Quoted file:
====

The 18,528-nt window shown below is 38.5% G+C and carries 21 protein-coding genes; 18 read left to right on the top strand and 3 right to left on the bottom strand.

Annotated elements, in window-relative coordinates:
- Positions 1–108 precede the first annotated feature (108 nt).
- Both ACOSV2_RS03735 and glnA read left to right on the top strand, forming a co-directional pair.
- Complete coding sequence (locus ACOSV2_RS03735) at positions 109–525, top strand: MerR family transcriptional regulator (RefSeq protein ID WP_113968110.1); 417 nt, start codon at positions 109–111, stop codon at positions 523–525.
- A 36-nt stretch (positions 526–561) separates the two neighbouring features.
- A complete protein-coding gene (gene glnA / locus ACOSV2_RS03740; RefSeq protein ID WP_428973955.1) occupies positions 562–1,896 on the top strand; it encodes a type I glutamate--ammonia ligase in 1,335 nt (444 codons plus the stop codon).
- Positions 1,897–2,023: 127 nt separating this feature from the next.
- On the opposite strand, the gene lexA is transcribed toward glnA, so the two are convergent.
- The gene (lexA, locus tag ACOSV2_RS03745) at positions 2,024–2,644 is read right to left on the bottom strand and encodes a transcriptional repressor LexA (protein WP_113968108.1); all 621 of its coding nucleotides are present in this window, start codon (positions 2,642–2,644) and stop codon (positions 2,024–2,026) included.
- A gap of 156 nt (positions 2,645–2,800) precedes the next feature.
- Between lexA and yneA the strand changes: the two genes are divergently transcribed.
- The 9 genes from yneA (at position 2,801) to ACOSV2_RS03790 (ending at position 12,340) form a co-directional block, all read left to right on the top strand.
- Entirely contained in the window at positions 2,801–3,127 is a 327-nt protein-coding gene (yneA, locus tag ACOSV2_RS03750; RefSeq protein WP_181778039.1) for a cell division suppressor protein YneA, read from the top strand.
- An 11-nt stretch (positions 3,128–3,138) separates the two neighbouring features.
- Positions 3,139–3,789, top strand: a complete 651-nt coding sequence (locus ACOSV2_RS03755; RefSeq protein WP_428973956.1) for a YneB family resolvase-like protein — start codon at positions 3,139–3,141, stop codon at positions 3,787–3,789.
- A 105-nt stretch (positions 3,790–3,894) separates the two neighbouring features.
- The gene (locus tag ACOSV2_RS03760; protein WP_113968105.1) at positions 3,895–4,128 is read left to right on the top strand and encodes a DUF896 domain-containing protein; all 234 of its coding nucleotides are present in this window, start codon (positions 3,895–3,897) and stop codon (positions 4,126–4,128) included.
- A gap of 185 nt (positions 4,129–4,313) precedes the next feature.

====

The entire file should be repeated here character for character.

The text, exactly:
The 18,528-nt window shown below is 38.5% G+C and carries 21 protein-coding genes; 18 read left to right on the top strand and 3 right to left on the bottom strand.

Annotated elements, in window-relative coordinates:
- Positions 1–108 precede the first annotated feature (108 nt).
- Both ACOSV2_RS03735 and glnA read left to right on the top strand, forming a co-directional pair.
- Complete coding sequence (locus ACOSV2_RS03735) at positions 109–525, top strand: MerR family transcriptional regulator (RefSeq protein ID WP_113968110.1); 417 nt, start codon at positions 109–111, stop codon at positions 523–525.
- A 36-nt stretch (positions 526–561) separates the two neighbouring features.
- A complete protein-coding gene (gene glnA / locus ACOSV2_RS03740; RefSeq protein ID WP_428973955.1) occupies positions 562–1,896 on the top strand; it encodes a type I glutamate--ammonia ligase in 1,335 nt (444 codons plus the stop codon).
- Positions 1,897–2,023: 127 nt separating this feature from the next.
- On the opposite strand, the gene lexA is transcribed toward glnA, so the two are convergent.
- The gene (lexA, locus tag ACOSV2_RS03745) at positions 2,024–2,644 is read right to left on the bottom strand and encodes a transcriptional repressor LexA (protein WP_113968108.1); all 621 of its coding nucleotides are present in this window, start codon (positions 2,642–2,644) and stop codon (positions 2,024–2,026) included.
- A gap of 156 nt (positions 2,645–2,800) precedes the next feature.
- Between lexA and yneA the strand changes: the two genes are divergently transcribed.
- The 9 genes from yneA (at position 2,801) to ACOSV2_RS03790 (ending at position 12,340) form a co-directional block, all read left to right on the top strand.
- Entirely contained in the window at positions 2,801–3,127 is a 327-nt protein-coding gene (yneA, locus tag ACOSV2_RS03750; RefSeq protein WP_181778039.1) for a cell division suppressor protein YneA, read from the top strand.
- An 11-nt stretch (positions 3,128–3,138) separates the two neighbouring features.
- Positions 3,139–3,789, top strand: a complete 651-nt coding sequence (locus ACOSV2_RS03755; RefSeq protein WP_428973956.1) for a YneB family resolvase-like protein — start codon at positions 3,139–3,141, stop codon at positions 3,787–3,789.
- A 105-nt stretch (positions 3,790–3,894) separates the two neighbouring features.
- The gene (locus tag ACOSV2_RS03760; protein WP_113968105.1) at positions 3,895–4,128 is read left to right on the top strand and encodes a DUF896 domain-containing protein; all 234 of its coding nucleotides are present in this window, start codon (positions 3,895–3,897) and stop codon (positions 4,126–4,128) included.
- A gap of 185 nt (positions 4,129–4,313) precedes the next feature.